by Paul Mero

No good deed goes unpunished. You would think I would have learned that lesson by now after 30 years in politics. Of course, career politicians do not care about such lessons. Their interest is their career, not truth, not plainness, not honesty and certainly not the other guy’s opinion. But some of us working in politics have made a career of at least trying to do the right thing for the right reasons in the right way.

You might think that a conservative condemning the agendas of Donald Trump and Steve Bannon might be considered a virtue, an act of integrity an act of honesty. But, as I found out this week, such is not always the case. After penning a commentary for The Salt Lake Tribune calling out Steve Bannon as an enemy to Utah, ideologues and opportunists wasted little time rebuking me. My point is not “woe is me.” My point here is that ideologues and opportunists will always plague politics and will always be an enemy of the right thing.

Interestingly, but unsurprisingly, the comment section for my article in the Tribune is full of incredulity, if not some humor, not unmatched by heaping helpings of ideological error and excess. For me, a faithful conservative and long-time culture warrior, to criticize Bannon left many readers calling me the pot to Bannon’s kettle. Others suggested I could not have possibly penned the article, and that I must have been abducted by “pod people.” Such is the nature of Tribune trolls.

Is it acceptable anymore to be thoughtful in politics? Or are partisanship and ideology the only accepted practices today? For instance, is it possible as a sound conservative that I could defend policies sustaining traditional marriage over the years and also defend policies protecting undocumented immigrants? I think so but, evidently, it is not possible to many so-called conservatives in Utah. Is it possible to be a student of conservatism and still oppose many politicians and commentators who seem to represent conservatism today? Again, I not only think so, I know so. And yet ideology and partisanship will not permit the “true believers” to see any other view except their own.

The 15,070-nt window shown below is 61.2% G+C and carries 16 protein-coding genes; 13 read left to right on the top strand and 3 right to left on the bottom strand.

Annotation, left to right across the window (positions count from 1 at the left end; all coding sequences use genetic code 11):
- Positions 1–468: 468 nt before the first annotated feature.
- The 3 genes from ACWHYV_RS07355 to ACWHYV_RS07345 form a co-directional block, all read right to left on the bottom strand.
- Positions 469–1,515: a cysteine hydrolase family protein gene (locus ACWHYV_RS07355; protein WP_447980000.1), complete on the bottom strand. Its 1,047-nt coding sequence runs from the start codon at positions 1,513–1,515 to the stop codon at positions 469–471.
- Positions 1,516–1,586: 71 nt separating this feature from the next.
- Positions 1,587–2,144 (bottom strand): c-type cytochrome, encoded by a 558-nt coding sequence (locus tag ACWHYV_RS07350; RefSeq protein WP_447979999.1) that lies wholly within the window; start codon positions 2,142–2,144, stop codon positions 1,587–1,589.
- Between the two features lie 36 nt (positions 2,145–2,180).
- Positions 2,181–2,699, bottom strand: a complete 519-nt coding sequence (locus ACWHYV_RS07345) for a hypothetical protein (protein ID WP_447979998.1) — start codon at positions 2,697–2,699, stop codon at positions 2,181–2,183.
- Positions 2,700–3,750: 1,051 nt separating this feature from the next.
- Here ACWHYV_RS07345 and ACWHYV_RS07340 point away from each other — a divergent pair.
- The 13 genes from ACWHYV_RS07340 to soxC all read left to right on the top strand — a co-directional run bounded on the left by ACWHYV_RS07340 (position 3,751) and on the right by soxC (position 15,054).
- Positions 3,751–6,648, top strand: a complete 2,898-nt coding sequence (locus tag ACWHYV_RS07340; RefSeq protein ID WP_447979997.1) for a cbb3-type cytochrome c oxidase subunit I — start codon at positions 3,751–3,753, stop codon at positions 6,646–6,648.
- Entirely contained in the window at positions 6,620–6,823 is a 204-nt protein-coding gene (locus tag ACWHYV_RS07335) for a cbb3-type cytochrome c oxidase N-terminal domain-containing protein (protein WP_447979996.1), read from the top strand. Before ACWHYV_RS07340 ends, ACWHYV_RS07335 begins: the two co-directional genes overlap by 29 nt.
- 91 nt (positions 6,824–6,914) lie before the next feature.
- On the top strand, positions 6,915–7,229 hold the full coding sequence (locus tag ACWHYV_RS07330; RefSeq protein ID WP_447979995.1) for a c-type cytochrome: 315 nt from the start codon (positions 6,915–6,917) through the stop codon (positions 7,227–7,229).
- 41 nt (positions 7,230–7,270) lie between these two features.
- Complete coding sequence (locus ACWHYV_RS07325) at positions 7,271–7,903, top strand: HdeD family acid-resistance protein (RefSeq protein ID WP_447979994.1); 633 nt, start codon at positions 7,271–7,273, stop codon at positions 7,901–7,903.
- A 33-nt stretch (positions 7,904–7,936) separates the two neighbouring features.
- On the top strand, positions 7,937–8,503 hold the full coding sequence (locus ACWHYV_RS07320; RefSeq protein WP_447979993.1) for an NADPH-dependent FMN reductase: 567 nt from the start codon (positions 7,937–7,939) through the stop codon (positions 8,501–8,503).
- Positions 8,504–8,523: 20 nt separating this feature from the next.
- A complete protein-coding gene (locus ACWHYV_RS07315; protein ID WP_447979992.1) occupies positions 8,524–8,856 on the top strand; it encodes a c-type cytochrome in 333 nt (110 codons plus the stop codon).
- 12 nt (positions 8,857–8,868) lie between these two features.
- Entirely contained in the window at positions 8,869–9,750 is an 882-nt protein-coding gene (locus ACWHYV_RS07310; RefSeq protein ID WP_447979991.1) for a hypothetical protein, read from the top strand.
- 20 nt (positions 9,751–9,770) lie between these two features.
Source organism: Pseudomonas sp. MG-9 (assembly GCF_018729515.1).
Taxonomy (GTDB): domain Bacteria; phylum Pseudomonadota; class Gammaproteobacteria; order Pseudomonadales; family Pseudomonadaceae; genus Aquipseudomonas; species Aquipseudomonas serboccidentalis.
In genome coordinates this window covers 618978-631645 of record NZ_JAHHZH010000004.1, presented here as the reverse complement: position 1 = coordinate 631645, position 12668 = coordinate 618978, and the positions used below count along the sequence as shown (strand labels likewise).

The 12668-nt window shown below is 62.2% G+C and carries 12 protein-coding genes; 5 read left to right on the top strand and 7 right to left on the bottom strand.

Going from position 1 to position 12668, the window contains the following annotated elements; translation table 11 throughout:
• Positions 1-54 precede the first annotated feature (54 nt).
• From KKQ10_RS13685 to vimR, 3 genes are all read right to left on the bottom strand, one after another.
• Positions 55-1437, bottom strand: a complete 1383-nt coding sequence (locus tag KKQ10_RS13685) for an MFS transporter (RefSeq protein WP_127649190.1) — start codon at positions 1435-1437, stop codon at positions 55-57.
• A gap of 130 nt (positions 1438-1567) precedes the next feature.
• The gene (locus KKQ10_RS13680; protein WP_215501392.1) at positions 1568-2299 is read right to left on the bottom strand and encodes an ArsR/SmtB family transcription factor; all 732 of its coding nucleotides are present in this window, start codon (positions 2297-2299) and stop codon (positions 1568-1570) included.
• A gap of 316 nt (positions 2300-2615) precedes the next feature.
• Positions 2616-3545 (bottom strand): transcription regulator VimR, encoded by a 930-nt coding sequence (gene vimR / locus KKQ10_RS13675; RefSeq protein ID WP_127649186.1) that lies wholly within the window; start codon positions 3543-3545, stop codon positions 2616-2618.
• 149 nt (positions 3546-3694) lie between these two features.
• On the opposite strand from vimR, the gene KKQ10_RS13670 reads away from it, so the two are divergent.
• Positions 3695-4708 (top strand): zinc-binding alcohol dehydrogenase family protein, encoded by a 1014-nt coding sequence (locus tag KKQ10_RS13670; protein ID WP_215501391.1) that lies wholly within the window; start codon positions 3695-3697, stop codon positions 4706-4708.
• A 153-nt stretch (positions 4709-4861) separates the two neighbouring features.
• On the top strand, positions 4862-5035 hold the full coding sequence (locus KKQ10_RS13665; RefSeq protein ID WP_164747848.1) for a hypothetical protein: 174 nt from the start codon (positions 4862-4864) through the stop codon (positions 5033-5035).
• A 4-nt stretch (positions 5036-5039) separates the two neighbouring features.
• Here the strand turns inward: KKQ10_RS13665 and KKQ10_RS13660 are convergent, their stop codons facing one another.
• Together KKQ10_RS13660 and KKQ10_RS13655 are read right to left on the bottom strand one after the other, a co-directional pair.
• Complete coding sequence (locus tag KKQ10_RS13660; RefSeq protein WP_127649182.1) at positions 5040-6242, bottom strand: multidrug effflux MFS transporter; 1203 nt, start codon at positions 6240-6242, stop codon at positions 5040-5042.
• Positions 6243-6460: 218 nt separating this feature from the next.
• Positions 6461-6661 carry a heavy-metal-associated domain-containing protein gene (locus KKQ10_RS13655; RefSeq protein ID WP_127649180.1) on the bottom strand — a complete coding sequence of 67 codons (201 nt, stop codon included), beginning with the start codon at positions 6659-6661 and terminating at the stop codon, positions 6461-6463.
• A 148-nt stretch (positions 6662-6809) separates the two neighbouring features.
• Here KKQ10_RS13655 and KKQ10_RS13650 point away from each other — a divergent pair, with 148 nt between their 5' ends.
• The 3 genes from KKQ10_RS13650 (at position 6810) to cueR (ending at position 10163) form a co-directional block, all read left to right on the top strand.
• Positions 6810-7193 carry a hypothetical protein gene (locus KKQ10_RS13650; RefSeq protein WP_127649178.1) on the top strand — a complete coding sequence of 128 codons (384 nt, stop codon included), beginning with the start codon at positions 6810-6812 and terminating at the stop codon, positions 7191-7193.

How many times do I have to say it? Entertainment conservatives, such as Hannity and Limbaugh, do not define conservatism. Republican politics do not define conservatism. Prejudice and narrow-mindedness among critics of conservative ideas do not define conservatism. Conservatism has been defined by its historic authors, from Burke to Kirk, and, in a much lesser way, by yours truly right here in Utah.

But ideologues, partisans, and critics are not the only ones to blame for muddying honest debate. Politics also is filled with opportunists, perhaps amounting to more impact than the other three imposters combined. Opportunists, in this case, are those people who use conservatism and the cause of freedom for their own gain. They are often too cute by half in their attempts to cover their sins. Not that all of them are nefarious. Life is full of temptations for fame, money, and power. Good people, even the elect, get their hearts set upon the things of this world and aspire to the honors of men. I know I have at times. Nobody is immune. But susceptibility is no justification or excuse to permit it when we see it.